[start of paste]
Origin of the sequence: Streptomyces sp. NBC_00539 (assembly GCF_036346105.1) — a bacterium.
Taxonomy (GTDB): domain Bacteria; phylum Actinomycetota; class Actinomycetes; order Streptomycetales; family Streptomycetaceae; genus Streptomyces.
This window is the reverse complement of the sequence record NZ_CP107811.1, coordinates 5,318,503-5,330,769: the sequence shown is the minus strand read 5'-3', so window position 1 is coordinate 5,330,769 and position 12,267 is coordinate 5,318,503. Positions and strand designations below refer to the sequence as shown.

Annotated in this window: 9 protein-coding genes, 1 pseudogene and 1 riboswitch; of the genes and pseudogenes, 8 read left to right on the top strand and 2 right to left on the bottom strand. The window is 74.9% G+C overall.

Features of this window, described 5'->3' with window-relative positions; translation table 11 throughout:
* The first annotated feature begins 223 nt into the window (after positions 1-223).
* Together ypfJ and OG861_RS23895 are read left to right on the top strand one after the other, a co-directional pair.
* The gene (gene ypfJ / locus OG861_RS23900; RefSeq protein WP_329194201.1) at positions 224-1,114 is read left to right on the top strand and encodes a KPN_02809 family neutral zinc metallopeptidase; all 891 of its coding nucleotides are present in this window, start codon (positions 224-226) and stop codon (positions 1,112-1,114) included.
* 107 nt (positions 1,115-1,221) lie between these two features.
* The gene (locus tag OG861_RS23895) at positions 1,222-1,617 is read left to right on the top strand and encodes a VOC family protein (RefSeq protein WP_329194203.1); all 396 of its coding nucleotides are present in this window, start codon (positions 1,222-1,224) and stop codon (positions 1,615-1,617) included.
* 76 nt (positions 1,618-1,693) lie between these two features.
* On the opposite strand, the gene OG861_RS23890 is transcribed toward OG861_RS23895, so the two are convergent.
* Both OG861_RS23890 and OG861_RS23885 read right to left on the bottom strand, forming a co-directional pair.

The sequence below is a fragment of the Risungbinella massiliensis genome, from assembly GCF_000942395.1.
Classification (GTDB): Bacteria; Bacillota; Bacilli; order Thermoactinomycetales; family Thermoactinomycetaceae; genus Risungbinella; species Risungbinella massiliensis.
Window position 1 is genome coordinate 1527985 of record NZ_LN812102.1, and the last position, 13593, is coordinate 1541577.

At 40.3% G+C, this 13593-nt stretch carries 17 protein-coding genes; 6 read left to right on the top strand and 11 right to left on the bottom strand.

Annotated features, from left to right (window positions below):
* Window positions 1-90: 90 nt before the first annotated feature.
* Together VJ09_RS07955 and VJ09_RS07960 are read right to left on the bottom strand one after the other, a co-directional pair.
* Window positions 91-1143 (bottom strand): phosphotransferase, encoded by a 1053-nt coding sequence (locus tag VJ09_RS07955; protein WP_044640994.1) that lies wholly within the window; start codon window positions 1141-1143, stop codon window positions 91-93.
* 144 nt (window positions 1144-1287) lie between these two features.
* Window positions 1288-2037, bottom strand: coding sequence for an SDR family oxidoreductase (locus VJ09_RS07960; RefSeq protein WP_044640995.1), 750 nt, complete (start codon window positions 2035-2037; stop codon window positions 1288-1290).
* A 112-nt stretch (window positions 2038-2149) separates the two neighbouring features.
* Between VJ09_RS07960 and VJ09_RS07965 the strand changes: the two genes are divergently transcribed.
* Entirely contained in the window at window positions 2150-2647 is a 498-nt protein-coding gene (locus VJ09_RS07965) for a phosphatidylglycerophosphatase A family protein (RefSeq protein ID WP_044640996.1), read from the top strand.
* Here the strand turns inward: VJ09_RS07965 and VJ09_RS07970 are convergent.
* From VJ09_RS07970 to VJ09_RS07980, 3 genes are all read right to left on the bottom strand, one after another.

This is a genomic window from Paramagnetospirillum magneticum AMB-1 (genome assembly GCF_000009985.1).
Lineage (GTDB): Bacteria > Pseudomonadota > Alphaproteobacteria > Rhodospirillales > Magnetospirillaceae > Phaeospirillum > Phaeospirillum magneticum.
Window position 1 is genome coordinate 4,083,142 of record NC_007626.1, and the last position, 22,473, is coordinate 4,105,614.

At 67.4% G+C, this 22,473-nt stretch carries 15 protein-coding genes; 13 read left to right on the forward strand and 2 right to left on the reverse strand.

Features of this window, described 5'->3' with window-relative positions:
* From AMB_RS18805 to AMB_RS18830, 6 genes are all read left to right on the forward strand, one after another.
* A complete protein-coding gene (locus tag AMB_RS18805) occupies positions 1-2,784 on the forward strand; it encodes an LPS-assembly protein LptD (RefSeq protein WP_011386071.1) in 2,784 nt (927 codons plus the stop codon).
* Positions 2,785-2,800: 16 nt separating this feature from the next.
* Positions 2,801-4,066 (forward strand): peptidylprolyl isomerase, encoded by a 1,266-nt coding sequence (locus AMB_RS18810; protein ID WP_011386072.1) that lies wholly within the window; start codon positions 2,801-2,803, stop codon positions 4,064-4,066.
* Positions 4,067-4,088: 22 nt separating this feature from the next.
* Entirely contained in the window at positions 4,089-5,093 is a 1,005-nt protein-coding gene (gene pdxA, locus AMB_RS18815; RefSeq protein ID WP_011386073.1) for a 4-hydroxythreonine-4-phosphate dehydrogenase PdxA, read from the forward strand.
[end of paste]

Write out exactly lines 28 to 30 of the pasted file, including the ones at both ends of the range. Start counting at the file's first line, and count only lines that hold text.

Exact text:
* From VJ09_RS07970 to VJ09_RS07980, 3 genes are all read right to left on the bottom strand, one after another.

This is a genomic window from Paramagnetospirillum magneticum AMB-1 (genome assembly GCF_000009985.1).
Lineage (GTDB): Bacteria > Pseudomonadota > Alphaproteobacteria > Rhodospirillales > Magnetospirillaceae > Phaeospirillum > Phaeospirillum magneticum.